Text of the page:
At the rear of the house to one side is the small service courtyard. I took this photo before that white gate outside on the left started to collapse from rot. The window you are looking out is in the breakfast room, which would have originally been the kitchen. There is a door from the scullery into the courtyard that then leads to the coal store, the servants’ toilet and to the side access of the house. In an earlier post I described how we were planning to change this area.
What we intend to do. Sorry it’s a bit blurry. As I mentioned before, we decided to do away completely with the small sunroom we planned at the back of the house (not pictured but would have been to the left on the plan above), instead opting to build a larger extension later, perhaps in the form of an orangery where those double doors lead out from the kitchen. To be true to the original structure of the house, and to save money, we are using the much of the current footprint of the house as well as some of the walls. Hopefully this will save on foundation and construction costs. Of course, they may dig and find that the current foundations are inadequate but we will cross that bridge when we come to it.
This is what the back of the house looks like at the moment. Note the lack of windows and doors – this back half of the house was the servants’ area, so there was no peering out into the garden for them. The family’s entry to the garden is via the french doors in the dining room. The coal store is in the right hand side of the single story part of the building. The tall chimney you can see served the scullery’s ‘copper’ and the fireplace in the servants’ bedroom above.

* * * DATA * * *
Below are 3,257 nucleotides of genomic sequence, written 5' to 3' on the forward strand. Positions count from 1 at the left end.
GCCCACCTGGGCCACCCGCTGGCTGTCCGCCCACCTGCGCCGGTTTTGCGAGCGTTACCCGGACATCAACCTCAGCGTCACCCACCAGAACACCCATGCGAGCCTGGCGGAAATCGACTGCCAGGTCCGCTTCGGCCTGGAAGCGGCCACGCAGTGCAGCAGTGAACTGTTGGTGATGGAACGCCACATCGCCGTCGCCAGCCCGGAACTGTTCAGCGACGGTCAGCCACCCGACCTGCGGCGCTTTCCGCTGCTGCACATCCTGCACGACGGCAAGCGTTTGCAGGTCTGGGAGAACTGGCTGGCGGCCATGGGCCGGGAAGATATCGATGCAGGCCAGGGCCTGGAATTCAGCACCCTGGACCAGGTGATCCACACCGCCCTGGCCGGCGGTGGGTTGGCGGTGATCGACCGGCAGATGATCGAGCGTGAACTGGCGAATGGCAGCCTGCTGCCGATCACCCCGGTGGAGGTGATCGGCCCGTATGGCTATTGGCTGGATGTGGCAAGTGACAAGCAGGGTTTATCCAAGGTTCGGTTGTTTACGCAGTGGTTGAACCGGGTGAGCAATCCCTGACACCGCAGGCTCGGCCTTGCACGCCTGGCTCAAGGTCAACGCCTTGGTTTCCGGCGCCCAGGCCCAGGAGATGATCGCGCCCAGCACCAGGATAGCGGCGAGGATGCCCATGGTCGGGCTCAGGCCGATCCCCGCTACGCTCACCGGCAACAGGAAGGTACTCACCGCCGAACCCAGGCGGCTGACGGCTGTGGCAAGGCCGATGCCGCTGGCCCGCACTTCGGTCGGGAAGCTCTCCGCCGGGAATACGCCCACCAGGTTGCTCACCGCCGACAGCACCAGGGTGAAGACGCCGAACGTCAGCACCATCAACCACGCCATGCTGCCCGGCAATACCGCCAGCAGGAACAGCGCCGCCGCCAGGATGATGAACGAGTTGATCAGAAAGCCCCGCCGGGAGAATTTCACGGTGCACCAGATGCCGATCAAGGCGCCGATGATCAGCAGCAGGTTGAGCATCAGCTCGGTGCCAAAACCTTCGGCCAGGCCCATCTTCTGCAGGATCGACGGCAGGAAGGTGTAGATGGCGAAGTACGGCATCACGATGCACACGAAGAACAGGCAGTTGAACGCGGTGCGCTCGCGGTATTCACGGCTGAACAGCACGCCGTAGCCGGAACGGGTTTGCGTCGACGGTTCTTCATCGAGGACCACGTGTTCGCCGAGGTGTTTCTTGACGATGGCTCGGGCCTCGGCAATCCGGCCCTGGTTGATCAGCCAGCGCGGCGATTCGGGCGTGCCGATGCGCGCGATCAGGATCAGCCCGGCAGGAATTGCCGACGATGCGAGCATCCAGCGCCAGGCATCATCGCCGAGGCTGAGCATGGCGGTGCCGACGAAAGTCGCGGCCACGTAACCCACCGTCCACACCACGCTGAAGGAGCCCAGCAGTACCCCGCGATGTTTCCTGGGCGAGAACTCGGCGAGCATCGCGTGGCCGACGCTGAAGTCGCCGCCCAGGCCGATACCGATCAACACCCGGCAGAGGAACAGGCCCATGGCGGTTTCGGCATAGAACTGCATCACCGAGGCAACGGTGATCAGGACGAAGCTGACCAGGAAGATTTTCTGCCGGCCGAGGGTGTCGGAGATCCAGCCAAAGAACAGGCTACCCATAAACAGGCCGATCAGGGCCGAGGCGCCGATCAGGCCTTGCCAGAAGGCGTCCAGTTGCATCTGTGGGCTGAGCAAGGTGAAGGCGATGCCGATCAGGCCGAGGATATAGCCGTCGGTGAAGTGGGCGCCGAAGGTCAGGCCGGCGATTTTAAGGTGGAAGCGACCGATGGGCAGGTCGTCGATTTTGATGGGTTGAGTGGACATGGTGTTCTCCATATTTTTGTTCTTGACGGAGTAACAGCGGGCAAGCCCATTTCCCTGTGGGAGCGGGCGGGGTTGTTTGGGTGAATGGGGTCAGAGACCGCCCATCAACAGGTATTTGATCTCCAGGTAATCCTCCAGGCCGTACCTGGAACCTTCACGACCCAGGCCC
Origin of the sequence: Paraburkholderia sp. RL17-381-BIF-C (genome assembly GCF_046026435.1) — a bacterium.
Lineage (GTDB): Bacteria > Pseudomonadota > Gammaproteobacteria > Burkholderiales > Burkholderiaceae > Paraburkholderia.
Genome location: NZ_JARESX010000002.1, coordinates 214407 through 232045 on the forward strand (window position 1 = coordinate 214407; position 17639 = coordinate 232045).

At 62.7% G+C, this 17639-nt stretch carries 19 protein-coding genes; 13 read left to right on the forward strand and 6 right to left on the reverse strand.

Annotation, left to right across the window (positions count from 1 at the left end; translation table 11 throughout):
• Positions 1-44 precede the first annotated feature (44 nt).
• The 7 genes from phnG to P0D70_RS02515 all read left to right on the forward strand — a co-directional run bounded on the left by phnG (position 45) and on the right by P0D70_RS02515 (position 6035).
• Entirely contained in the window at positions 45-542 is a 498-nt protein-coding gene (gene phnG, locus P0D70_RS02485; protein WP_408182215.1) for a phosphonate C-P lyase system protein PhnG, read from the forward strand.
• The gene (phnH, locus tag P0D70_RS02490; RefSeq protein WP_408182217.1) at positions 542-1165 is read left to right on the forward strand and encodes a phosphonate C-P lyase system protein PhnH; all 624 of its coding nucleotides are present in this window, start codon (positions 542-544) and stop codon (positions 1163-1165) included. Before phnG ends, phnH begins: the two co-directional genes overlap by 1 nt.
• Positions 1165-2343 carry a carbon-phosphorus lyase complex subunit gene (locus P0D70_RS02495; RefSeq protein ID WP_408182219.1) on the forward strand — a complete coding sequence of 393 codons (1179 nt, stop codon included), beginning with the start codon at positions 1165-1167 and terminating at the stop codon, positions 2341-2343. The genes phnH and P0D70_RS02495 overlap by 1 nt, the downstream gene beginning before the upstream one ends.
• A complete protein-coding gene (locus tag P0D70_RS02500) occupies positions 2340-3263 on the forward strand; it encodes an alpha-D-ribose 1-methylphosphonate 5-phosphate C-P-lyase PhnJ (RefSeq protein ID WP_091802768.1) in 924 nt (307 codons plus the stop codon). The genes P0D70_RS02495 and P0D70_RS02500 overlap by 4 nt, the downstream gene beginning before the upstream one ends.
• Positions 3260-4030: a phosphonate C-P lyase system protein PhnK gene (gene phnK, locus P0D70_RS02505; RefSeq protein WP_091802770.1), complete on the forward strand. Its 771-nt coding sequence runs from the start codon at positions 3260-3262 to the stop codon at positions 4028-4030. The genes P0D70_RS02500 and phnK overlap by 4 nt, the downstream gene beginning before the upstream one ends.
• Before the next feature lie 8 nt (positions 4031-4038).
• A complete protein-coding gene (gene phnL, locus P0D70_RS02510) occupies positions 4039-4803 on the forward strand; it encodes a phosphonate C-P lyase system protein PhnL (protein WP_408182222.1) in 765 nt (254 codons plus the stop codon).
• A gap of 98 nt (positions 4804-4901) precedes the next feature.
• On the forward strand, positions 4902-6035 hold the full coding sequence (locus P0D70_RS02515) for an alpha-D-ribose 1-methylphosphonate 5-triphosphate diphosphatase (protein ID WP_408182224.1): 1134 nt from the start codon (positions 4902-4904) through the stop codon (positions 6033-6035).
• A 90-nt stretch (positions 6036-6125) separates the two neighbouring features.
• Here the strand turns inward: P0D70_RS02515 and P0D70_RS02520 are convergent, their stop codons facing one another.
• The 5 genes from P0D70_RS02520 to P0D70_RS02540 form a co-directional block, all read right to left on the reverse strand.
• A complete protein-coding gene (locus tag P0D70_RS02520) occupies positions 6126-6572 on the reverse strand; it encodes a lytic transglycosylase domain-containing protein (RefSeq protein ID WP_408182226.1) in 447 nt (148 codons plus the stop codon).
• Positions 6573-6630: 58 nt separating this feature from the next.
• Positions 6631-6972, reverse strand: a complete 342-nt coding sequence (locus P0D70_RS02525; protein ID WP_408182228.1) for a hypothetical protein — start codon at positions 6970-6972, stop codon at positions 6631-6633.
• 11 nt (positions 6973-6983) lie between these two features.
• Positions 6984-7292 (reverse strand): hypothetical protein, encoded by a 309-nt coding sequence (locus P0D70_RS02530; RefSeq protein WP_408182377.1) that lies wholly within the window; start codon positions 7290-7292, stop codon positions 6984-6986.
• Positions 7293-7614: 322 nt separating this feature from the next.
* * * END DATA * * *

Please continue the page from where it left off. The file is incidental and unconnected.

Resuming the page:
The coal store door. If you look carefully you will see that the wall to the right hand side of the door has quite a bow to it. This current external structure will be demolished and then rebuilt utilising as many of the original bricks and roof tiles as possible.
Inside the coal store it is still black with coal dust and smells strongly of coal. You can also see the colour of the inside of the door – I suspect this was the original external colour before the Tardis-like royal blue.
A decorative air vent on the wall in the service courtyard. We are hoping we can keep the brickwork on this wall exposed (it will form the inside wall of the future utility room) with a sloping ceiling.
The specification and plans have now gone out to tender with six builders. They will have 30 days to visit the house and quote for the job if they are interested. Mark and I fear ours will be the only building job never to have anyone visit or quote. At the end of that time we will have a much better idea of what the renovation will cost and whether we need to divide the build and refurbishment into stages – or, preferably, whether I will have some extra money to spend on fittings and decor!